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Placemaking builds stronger, livelier, more livable communities – but that’s just part of the story. Numerous medical leaders have also shown that Placemaking can play a huge role in promoting better health for all Americans.

It was big news last month when a group of retired U.S. generals published a report highlighting a little-known threat to national security: our kids are not healthy enough to fight.

Even in Minnesota, where people pride themselves on being hardy, two-thirds of young people are too obese or unhealthy to meet the military’s fitness requirements, the report states.

According to a delegation of public health experts meeting with Minnesota citizens during the 4th annual Placemaking residency, little exercise and poor diets pose a serious problem not only on foreign battlefields, but also here at home for people of all ages. The event, which sparked discussion of looming health issues across the Twin Cities, was sponsored by the St. Paul Riverfront Corporation in partnership with more than 50 local organizations.

“We are facing in the 21st Century a situation comparable to December 7, 1941–and we must work with the same single-minded purpose,” explained Dr. Richard Jackson, chair of UCLA’s Environmental Health Sciences Department and former Environmental Health Director at the US Centers for Disease Control (CDC).

The crisis has been caused in part by the way we’ve designed our communities since World War II, he said. “This building of America for the benefit of cars is starting to backfire. We should put people first.”

Jackson, a pediatrician, agreed with the generals’ recommendation to build more biking and walking trails. “Every child ought to be able to walk or bike to school. We’ve gone from 66 percent of kids to 12 percent in a generation.”

Over the same period, the number of middle-aged Americans who say they get “no regular physical activity” has skyrocketed from 17% to 52%. Seven percent of Americans now have Type-II diabetes, which consumes 2% of our entire GDP, according to Jackson. We rank 49th in global life expectancy, tied with Costa Rica, “which spends seven times less on medical expenses.”

“Changing the physical environment [in our communities] changes our health and well-being,” he told more than 1000 people on May 14 at the Annual Great River Gathering, offering examples of ambitious trail projects in Indianapolis and Atlanta, which boosted people’s physical activity. “This makes the healthy choices easy, so doctors don’t have to wag their fingers at patients to take a walk.”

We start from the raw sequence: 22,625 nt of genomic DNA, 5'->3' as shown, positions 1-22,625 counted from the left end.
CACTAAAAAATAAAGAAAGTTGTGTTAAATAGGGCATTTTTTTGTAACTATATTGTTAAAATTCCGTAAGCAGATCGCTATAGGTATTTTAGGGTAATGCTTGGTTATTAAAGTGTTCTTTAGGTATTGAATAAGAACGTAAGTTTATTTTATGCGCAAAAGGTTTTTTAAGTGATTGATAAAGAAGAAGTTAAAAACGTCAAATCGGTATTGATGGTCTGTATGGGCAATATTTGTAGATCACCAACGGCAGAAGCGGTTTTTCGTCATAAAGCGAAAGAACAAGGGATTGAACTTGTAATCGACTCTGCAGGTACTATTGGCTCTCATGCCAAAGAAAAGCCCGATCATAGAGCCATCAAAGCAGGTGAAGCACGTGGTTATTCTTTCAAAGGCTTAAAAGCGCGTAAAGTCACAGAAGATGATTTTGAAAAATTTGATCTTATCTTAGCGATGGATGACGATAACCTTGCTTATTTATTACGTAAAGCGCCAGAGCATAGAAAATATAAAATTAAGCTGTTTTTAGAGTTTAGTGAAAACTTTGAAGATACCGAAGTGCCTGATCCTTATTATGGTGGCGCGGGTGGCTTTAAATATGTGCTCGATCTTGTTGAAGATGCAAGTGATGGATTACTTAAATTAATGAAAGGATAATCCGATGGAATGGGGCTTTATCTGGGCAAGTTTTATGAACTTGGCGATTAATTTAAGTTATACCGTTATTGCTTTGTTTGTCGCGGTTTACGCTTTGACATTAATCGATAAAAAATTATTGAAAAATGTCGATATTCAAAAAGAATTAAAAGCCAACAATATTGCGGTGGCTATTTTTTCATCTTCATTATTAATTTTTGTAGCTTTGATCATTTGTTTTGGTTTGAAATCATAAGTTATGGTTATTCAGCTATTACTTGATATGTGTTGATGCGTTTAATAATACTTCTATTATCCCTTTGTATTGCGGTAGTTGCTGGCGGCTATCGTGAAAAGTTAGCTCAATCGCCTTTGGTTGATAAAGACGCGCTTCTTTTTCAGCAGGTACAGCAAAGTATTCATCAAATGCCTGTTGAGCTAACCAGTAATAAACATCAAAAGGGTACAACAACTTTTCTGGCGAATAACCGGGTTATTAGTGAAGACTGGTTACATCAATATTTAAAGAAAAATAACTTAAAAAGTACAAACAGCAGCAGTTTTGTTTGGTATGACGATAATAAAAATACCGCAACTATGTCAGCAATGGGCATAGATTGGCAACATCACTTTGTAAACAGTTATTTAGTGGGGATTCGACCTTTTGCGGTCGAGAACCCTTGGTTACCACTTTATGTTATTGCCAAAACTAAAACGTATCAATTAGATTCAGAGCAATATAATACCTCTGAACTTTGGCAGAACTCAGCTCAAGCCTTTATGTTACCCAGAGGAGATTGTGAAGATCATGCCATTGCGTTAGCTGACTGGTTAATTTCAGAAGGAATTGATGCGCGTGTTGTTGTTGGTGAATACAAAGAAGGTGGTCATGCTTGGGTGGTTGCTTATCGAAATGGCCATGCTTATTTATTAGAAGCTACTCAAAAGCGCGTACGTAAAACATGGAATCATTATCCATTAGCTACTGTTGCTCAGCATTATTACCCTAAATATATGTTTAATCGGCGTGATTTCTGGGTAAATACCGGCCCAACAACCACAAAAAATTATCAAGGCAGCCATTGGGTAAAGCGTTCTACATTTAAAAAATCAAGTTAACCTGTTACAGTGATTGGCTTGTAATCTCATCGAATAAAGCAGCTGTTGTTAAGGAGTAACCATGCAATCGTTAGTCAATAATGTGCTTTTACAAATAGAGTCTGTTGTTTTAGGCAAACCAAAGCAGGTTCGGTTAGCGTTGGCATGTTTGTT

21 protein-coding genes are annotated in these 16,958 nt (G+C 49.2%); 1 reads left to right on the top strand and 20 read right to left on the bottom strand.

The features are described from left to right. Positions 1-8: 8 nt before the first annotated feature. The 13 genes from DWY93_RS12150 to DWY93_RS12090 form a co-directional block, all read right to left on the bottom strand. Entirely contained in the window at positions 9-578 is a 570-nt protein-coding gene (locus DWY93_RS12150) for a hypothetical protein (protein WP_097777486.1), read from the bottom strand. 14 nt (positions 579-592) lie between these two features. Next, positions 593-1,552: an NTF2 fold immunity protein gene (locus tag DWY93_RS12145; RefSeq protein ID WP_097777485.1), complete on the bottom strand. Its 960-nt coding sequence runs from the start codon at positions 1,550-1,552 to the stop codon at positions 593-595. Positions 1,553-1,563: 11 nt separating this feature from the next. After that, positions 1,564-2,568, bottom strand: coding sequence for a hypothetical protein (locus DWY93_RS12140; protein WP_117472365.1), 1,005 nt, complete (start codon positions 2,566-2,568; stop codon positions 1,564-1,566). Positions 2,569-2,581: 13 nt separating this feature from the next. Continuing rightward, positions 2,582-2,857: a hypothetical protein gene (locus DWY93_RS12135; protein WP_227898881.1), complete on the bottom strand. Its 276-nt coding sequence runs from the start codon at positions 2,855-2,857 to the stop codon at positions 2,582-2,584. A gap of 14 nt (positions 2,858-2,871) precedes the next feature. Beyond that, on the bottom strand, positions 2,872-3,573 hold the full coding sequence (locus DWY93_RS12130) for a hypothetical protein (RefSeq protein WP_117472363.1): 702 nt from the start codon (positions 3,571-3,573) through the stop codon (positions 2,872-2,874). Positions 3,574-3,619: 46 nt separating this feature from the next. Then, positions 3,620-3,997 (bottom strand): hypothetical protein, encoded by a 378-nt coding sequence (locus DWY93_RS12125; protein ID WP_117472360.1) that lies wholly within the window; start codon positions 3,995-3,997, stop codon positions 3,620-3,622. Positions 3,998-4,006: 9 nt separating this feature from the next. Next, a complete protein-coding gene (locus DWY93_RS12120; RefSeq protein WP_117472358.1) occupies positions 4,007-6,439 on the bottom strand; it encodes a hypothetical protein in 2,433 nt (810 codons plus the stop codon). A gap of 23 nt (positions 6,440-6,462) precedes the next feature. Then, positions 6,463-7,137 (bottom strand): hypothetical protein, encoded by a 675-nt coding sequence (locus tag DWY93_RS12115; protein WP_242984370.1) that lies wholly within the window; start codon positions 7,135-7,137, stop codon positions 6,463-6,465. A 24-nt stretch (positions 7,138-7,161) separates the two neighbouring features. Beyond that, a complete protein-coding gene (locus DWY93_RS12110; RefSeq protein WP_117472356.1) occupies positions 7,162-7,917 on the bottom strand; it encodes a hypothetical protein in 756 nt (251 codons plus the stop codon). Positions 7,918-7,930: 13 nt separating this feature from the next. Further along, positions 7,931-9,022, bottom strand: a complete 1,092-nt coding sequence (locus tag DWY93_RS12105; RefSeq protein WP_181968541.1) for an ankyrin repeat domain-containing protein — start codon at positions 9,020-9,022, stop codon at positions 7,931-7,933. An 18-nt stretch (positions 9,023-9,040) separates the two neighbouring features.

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“Is your zip code more important than your genetic code [for determining health]?” asked Dr. Anthony Iton, former Alameda County [California] Health Commissioner and now Vice President for Healthy Communities of the California Endowment during a Placemaking symposium at Metropolitan State University.

He noted that in Alameda County (which includes inner city Oakland as well as wealthy enclaves), “we have areas where people live shorter lives, substantially shorter, 20 years shorter than in other areas.” Even in the Twin Cities, he reported, there is an 8-year life expectancy gap between richer and poorer neighborhoods.

In addition to the lack of wholesome food and opportunities for exercise, people in low-income areas “live in a fog of stress,” Iton explained, which elevates long term levels of cortisol hormones that cause diabetes and other diseases, “regardless of what you eat and how much you exercise.”

“We spend $3 trillion a year on halting the consequences–and little on the conditions and inequities that make them happen,” he said. “You can’t solve these disparities with antibiotics and MRIs.”

Minnesota’s Commissioner of Health Dr. Ed Ehlinger added, “To make a difference, we have to challenge the narrative that health is all individual [choices].”

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The Placemaking Residency hit the streets across Minneapolis, St. Paul, and suburbs, engaging people to brainstorm innovations in their own backyards. Gehl Studio led a workshop to imagine how the South Loop–an emerging development clustered around three light rail stops near the Mall of America in suburban Bloomington–could grow into a thriving city center.

Acknowledging that the area was different than urban neighborhoods, Gehl Studio’s Team Leader Blaine Merker noted that despite different cultures and physical surroundings, “the way people inhabit and use space is universal…we are not all that different.” His colleague Anna Muessig added, “People walk anywhere it’s interesting.” The audience envisioned the South Loop as a pedestrian-friendly zone full of architectural details to delight people’s imaginations, and as a place that takes full advantage of the adjacent wild, green space of the Minnesota Valley National Wildlife Refuge.

There’s nothing new about linking public health and urban planning, explains Patrick Seeb, who was a nurse before he became the head of the St. Paul Riverfront Corporation. “A century ago they were the same thing, as city planners built sewer lines and parks to eliminate the diseases that made cities so unhealthy at the time,” he says.

He points to a shining local example, Dr. Justus Ohage, who was both a surgeon and Commissioner of Health in St. Paul in the early 1900s. Concerned about the state of hygiene in the Twin Cities, Ohage mortgaged his home to purchase Harriet Island, where he built public baths and swimming beaches, which he donated to the city to become a park where people could enjoy fresh air and clean water.

“Our issues are different today but one thing remains the same: how we build cities that make a difference for people’s health,” notes Seeb.